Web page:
Review: Frenchman’s Creek by Daphne Du Maurier

cover of Frenchman's Creek by Daphne Du Maurier
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I don’t remember when I first heard of Daphne Du Maurier but it must have been in connection to her most popular novel, Rebecca. What I remember is watching an adaptation of Jamaica Inn on TV some years ago and really enjoying the sinister atmosphere, the female protagonist and the story in general. Ever since I have wanted to read more of her books. The final push was one of Lauren And The Books’ YouTube videos where she raves about all the Du Maurier books she read and thoroughly enjoyed.

Last week during one of my library visits as I was scanning the shelves in order to find some books I might enjoy reading I spotted the Du Maurier section and picked up two of the books, Jamaica Inn and the Frenchman’s Creek. Jamaica Inn, because of the TV mini-series I saw a few years ago and the Frenchman’s Creek because it was the title next to Jamaica Inn and because I didn’t want to pick Rebecca up just yet. Somehow I felt I should not start with that one. I felt that if I would like these ones I can go and tackle her best work assured that I will enjoy it. If you like historical fiction and romance with a bit of mystery and adventure you will definitely enjoy this novel.

So I started with the Frenchman’s Creek without knowing anything at all about it. It is a short novel of about 250 pages and I finished it in two sittings. The story is set in Cornwall during the reign of Charles II (around 1670) and tells the love story of an impetuous English lady and a French pirate.

The book is easy to read and it is beautifully written, with an almost dreamy and nostalgic character to it. The characters are romanticised, and also tend to fall into some typical categories which can become tiresome to the trained reader. Categories like, the beautiful heroine, simpleton but caring husband, and dashing pirate. If you at any point in your life read paperback historical romances you know what I’m talking about. This book, in my eyes, definitely falls into the romance category but it is much better written than many of the thousands of average romance novels out there. What this lacks, compared to the usual romance novel, thankfully, is sexual explicitness. That was refreshing.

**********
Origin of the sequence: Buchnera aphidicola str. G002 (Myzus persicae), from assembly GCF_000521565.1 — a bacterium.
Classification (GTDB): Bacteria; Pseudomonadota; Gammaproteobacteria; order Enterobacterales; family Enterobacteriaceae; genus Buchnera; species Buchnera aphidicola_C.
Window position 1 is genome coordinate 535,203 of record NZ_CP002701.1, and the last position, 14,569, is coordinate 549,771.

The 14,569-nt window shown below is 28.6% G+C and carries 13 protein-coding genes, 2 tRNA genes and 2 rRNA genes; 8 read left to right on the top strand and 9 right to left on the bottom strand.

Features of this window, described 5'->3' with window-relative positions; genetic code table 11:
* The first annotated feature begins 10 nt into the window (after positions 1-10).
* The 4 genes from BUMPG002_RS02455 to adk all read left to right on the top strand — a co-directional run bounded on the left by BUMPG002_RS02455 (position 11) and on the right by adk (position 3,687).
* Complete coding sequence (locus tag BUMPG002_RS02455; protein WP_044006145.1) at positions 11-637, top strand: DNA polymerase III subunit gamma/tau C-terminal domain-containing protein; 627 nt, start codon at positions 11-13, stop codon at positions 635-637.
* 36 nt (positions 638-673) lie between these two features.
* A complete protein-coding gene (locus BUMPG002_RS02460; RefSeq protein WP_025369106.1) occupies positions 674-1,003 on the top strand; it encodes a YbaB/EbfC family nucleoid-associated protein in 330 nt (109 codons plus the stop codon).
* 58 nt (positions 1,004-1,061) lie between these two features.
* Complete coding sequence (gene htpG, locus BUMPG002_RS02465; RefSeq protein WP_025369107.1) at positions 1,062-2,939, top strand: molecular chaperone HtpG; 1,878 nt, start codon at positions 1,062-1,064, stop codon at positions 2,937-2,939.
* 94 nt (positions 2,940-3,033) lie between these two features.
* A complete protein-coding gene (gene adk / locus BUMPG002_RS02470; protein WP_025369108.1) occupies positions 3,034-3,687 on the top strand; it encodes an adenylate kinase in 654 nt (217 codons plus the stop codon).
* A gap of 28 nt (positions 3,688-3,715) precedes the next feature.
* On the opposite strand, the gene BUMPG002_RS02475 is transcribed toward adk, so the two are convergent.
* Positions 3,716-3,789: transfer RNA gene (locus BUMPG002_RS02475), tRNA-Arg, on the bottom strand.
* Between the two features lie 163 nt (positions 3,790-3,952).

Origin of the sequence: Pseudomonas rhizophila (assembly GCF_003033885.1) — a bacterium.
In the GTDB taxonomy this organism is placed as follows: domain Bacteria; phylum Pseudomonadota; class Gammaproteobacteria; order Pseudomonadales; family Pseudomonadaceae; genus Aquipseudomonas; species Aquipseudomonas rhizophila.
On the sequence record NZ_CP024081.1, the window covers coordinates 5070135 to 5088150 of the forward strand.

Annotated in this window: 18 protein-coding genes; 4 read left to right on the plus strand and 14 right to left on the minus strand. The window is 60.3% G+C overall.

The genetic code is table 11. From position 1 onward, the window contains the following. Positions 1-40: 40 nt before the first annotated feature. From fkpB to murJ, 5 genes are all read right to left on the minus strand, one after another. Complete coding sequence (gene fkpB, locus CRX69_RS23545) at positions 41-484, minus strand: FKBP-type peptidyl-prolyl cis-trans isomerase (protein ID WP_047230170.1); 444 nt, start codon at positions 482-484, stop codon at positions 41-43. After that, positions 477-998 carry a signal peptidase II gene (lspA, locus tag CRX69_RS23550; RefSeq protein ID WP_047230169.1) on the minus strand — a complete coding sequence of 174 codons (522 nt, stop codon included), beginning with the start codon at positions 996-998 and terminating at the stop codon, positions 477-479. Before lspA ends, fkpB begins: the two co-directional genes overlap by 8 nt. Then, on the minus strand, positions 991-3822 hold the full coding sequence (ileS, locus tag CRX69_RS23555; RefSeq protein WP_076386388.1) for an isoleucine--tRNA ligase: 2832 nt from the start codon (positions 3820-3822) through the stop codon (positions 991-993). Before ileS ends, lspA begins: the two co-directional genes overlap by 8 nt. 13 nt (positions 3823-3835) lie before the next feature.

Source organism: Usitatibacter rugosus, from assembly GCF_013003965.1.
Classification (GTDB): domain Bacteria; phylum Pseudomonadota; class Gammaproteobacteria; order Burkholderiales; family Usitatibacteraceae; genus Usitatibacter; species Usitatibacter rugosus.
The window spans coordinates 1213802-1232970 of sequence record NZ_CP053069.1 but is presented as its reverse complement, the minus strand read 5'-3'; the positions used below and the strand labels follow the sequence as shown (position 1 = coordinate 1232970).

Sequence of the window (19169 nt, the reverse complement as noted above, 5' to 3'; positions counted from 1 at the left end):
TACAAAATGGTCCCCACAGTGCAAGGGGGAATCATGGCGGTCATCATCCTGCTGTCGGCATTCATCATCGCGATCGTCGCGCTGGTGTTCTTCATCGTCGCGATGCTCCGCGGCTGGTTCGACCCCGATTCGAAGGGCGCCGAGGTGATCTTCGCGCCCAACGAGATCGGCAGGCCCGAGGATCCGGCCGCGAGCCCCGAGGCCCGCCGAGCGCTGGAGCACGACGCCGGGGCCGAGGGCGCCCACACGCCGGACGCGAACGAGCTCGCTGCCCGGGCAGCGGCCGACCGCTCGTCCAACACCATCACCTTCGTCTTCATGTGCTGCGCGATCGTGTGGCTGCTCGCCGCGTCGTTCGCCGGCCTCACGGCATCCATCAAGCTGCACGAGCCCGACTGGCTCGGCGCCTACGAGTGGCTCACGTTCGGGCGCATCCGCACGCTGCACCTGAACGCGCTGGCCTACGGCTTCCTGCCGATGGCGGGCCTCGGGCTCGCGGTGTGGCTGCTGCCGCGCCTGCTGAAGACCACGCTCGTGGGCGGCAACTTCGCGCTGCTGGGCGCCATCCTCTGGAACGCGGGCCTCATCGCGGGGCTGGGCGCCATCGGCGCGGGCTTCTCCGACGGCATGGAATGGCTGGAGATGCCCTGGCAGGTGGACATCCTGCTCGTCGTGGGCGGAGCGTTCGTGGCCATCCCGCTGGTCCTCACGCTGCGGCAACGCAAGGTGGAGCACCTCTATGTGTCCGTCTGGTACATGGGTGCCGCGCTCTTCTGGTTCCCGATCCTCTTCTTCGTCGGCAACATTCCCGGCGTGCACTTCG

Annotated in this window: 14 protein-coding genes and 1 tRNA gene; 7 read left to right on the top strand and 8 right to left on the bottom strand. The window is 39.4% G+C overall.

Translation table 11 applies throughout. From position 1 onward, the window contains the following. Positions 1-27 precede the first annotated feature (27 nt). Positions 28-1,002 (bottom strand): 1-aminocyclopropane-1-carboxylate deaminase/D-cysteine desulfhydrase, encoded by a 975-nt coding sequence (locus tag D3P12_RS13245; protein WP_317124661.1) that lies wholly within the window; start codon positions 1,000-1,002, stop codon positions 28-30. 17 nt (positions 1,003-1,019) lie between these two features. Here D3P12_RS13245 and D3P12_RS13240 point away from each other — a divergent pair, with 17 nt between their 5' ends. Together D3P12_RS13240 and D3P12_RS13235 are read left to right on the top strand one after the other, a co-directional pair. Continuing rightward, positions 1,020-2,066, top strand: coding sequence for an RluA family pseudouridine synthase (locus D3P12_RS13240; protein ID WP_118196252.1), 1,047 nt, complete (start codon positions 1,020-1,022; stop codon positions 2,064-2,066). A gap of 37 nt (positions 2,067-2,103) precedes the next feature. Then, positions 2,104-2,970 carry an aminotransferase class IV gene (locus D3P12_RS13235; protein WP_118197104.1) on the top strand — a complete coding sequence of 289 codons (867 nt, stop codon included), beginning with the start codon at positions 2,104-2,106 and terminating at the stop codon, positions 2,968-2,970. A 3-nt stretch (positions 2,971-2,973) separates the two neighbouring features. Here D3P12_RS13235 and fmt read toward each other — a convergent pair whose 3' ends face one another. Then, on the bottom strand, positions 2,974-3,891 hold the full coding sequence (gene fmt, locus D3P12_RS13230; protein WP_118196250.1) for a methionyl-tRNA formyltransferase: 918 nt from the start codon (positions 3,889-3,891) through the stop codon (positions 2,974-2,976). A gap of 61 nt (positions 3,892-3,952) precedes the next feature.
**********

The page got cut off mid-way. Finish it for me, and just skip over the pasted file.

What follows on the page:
What I mean by the characters being romanticised is, for example, the pirate’s portrayal as a sort of Robin Hood, who steals only from the ones who can afford it. It somehow makes him seem as less of a criminal and more of a hero. He robs those whose characters are then described in negative terms, as if further justification of his deeds.

‘He robs those who can afford to be robbed, my lady. He gives away much of what he takes. The poorer the people in Brittany benefit very often. No, the moral issue does not concern him.’

Our heroine, Dona, is approaching her 30th birthday, and is getting tired of life in London, full of falsities and ignorance. She wants to escape and find peace. She escapes to the countryside where her adventure will begin. She is headstrong and daring and for a woman living in the 16 hundreds quite a modern thinker. She feels she is missing out on life because she is a woman and the adventure with the pirate will be her opportunity for a freer life. She takes it all in, enjoying every moment as she knows this will not last. She has to store all the little details knowing she will revisit them in her memory many times throughout her life.

‘Here, beneath this tree, she had lain on her back in the sun and watched the butterflies, and Godolphin had called upon her for the first time, surprising her with her ringlets in disorder and the flowers behind her ears. And in the woods there had been bluebells, where there were bluebells no more, and the bracken had been young which was now waist-high and darkly green. So much loveliness, swiftly come and swiftly gone, and she knew in her heart that this was the last time of looking upon it all, and that she would never come to Navron again. Part of her would linger there for ever: a footstep running tip-toe to the creek, the touch of her hand on a tree, the imprint of her body in the long grass. And perhaps one day, in after years, someone would wonder there and listen to the silence, as she has done, and catch the whisper of the dreams that she had dreamt there, in midsummer, under the hot sun and the white sky.’

You should read this because it is beautifully written, witty and nostalgic at the same time. It is a charming read not overly dramatic, so perfect for when you’re in the mood for something light. A perfect summer read.

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